Those of you who are also active Sewist of Instagram will know that September is SewPhotoHop month and how fun it is to participate. For the others, I’ll explain. SewPhotoHop is an Instagram photo challenge where you post a picture inspired by a daily prompt. These prompts are always sewing related.
As one of the prompts was ‘Past Era’, I searched the internet for fashion photos from the late fifties—my favourite era—and I was taken by this telling picture. I was even more intrigued when I learned that the picture was made by Nina Leen, a so far for me unknown female photographer. As I scrolled through more of her pictures I wanted to know more about her and share it with you.
Nina Leen, photographer
Nina Leen was born in Russia (between 1909 and 1914; she always kept her age a secret). She emigrated to the United States in 1939. The first pictures she published in LIFE, in 1940, were from animals that she made at the Bronx Zoo. Then started a long cooperation as a contracted photographer with LIFE until the magazine closed in 1972. This means three decades of photos within a wide range of topics: animals, young people, American life, fashion, actresses, and the group of artists known as the Irascibles. Nina Leen died in January 1995.
*** If you want to see the Nina Leen pictures that are published in LIFE you can easily search the LIFE photo archive through Google with the following command: nina leen source:life. ***
Nina Leen, photographs
What I like about her photographs is that they are often conceptual and even sometimes surreal. Her fashion images have a crisp, linear quality while her photographs of American culture are relaxed and without artifice.
An eye-catcher is a person or a thing that attracts the attention
The online sewing community is very visual. So, every day I see heaps of sewing related images on social media and blogs. Some of them catch my eye because they make me think or they give me inspiration. Here, I want to share these eye-catchers with you.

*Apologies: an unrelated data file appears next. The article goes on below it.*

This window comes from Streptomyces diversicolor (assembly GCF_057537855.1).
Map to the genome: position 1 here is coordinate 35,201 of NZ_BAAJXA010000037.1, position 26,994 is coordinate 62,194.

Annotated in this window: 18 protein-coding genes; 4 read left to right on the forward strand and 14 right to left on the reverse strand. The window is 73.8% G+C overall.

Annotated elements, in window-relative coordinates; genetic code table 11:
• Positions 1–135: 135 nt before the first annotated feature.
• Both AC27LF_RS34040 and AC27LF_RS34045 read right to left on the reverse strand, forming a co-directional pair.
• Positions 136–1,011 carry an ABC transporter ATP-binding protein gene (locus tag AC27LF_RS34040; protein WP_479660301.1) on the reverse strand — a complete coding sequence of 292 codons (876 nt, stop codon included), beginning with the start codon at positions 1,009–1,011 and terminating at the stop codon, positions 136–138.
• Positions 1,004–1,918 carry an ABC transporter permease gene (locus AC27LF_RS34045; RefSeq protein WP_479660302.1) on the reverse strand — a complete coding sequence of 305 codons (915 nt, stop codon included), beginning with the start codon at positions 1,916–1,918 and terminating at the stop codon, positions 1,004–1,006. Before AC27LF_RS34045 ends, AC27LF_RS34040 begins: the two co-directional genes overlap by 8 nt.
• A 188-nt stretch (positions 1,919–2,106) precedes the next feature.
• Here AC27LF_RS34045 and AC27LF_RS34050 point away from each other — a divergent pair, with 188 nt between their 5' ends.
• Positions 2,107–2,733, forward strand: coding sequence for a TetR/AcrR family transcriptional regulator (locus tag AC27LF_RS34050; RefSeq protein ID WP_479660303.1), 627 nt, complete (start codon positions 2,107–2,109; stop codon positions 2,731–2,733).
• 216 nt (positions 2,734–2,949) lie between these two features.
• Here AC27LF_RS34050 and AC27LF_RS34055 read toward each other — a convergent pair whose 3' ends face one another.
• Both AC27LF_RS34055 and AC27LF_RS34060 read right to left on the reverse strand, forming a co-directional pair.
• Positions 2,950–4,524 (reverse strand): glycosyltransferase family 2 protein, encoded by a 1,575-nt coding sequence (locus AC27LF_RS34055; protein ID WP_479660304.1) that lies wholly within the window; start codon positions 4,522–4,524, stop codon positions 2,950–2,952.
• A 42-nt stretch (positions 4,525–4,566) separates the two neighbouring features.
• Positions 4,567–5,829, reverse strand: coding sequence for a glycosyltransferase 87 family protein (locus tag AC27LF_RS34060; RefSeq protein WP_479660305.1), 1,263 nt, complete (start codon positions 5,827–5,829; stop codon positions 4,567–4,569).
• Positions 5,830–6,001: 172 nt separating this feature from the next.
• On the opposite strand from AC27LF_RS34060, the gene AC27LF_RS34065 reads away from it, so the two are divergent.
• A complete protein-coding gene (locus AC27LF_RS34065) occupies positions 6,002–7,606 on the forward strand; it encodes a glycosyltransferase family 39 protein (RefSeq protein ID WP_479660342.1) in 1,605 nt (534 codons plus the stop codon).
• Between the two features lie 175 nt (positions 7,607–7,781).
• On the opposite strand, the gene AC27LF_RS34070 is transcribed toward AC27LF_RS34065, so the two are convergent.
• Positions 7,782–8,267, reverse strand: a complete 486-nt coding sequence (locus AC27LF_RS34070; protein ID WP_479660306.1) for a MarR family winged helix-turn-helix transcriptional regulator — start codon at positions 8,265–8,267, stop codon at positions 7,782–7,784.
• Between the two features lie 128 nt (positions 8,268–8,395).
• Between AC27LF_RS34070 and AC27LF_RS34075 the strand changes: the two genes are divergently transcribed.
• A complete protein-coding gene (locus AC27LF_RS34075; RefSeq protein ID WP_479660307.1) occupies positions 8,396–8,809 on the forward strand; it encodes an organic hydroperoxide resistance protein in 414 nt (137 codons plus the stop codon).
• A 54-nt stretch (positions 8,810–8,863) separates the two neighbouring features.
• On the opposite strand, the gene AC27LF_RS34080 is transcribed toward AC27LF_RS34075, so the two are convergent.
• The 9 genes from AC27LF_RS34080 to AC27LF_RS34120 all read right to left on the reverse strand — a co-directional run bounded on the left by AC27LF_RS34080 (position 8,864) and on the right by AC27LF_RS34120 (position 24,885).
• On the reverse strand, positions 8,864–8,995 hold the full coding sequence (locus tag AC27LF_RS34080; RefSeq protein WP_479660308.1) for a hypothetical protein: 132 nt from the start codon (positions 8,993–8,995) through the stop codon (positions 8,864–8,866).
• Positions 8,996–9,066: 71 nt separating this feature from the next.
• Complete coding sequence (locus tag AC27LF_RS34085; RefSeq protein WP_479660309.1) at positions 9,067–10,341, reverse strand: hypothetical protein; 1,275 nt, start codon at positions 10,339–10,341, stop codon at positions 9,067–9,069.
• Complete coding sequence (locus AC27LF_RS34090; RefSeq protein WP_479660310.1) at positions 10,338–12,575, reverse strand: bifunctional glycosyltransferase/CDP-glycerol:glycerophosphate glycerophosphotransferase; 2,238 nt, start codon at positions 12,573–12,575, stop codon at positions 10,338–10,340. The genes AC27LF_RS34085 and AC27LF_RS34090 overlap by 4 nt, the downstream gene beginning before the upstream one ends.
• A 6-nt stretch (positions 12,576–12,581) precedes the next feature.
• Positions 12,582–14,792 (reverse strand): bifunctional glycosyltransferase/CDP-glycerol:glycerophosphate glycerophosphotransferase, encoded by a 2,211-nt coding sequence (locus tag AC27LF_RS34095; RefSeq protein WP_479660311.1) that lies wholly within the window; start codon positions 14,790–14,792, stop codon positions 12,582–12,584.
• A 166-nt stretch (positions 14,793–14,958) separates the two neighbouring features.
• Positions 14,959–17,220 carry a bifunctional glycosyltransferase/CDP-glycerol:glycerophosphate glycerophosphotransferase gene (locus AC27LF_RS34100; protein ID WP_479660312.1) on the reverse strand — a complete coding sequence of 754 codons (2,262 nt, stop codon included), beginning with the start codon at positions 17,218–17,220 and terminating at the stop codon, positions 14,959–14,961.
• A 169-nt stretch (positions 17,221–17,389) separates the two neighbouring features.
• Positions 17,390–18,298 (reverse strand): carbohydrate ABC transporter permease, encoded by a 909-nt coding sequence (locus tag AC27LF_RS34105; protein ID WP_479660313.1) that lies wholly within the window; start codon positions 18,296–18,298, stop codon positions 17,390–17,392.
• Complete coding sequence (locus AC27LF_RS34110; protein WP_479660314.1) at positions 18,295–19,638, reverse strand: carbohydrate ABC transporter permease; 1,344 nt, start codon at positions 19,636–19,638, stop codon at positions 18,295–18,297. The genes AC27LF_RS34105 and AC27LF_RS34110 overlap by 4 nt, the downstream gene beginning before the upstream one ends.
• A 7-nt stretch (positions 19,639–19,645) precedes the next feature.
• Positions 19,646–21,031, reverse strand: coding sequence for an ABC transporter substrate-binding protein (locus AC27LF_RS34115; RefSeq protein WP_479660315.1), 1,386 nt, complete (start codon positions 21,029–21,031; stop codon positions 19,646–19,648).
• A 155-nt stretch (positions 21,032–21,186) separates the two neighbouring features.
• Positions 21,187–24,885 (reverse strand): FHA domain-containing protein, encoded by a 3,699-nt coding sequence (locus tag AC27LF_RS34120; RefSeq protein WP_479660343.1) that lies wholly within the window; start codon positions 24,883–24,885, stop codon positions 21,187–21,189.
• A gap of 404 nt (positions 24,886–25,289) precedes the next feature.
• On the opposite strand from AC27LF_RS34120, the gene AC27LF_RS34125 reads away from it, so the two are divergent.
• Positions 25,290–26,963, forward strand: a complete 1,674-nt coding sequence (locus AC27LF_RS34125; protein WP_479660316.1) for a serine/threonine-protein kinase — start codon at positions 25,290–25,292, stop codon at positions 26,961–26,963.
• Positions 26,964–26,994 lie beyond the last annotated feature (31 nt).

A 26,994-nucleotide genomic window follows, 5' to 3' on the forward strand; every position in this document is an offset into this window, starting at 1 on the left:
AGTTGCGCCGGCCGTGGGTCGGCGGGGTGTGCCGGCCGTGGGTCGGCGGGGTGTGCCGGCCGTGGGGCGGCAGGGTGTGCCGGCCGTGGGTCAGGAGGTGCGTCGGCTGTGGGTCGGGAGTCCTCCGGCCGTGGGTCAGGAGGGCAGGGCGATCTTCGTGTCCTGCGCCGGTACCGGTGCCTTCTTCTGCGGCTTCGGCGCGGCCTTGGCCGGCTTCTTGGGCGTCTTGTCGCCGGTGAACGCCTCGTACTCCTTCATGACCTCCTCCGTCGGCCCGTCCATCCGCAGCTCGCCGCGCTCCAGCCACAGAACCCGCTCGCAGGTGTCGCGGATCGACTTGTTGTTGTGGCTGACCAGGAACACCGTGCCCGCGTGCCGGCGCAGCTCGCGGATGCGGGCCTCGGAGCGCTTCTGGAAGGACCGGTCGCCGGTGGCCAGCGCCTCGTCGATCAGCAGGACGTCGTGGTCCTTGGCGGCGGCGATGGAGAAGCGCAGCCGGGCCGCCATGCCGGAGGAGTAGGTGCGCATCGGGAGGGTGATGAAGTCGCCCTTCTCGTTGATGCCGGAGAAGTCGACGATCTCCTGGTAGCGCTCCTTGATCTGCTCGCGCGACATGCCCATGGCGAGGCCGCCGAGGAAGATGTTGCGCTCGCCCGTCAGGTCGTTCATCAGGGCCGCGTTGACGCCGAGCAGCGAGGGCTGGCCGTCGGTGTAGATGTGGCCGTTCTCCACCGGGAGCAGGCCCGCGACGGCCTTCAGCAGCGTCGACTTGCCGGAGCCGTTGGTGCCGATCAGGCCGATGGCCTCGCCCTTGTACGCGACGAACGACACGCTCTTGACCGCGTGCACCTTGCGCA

Follow below what caught my eye last August:
Catherine’s V9253 dress
This was the first V9253 dress I saw in my feed and this version by Catherine from Thread Snips left me speechless. She searched for the perfect fabric and ended up with silk noil. More, she dyed it herself in this gorgeous colour. The result is a stunning dress that fits her perfect! I should really start to dye my fabric too.
There are sewists out there who can work wonders. @mokosha_ll squeezed this Burda Racer Tank Dress out of 0,8m (where 1,8m was suggested!) As usual she combined two different patterns for the bodice and the skirt. That’s something I want to do more.
The summer of 2017 was certainly the summer of the caftan. A lot of them popped up in my feeds but look at the brilliant version Bianca sewed. She used a 1970s vintage pattern, Simplicity 5313. I totally adore how she played with her striped fabric. Very inspiring!
Beth’s striped dress
Beth proved that there is more than one way to play with stripes. Although I am not a big fan of striped garments— I only have a few myself — I like the way how the stripes are put here. The pattern is the Asymmetric Sheath Dress from Burda. Beth posted this on her Instagram although she made it a year ago. She herself is not that convinced of it but I find it beautiful.
The tribute blouse of Meris
August 2017 was the Sewcialist’s Tribute Month. It was all about paying tribute to inspiring sewists. I wrote a post about it but I didn’t get to sewing a tribute piece. But a lot of sewists did. You can read all about it on the Sewcialist’s blog.
I was immediately taken by this blouse by Meris of The Fabric Alchemist. The pattern is M6436. Meris made a tribute to Morgan from Craft & Bee, who made not less of 10 versions of this pattern. What I found striking is that Meris used this beautiful fabric from a kimono gown of her husband’s grandmother. That makes it a double tribute and a total lovely project.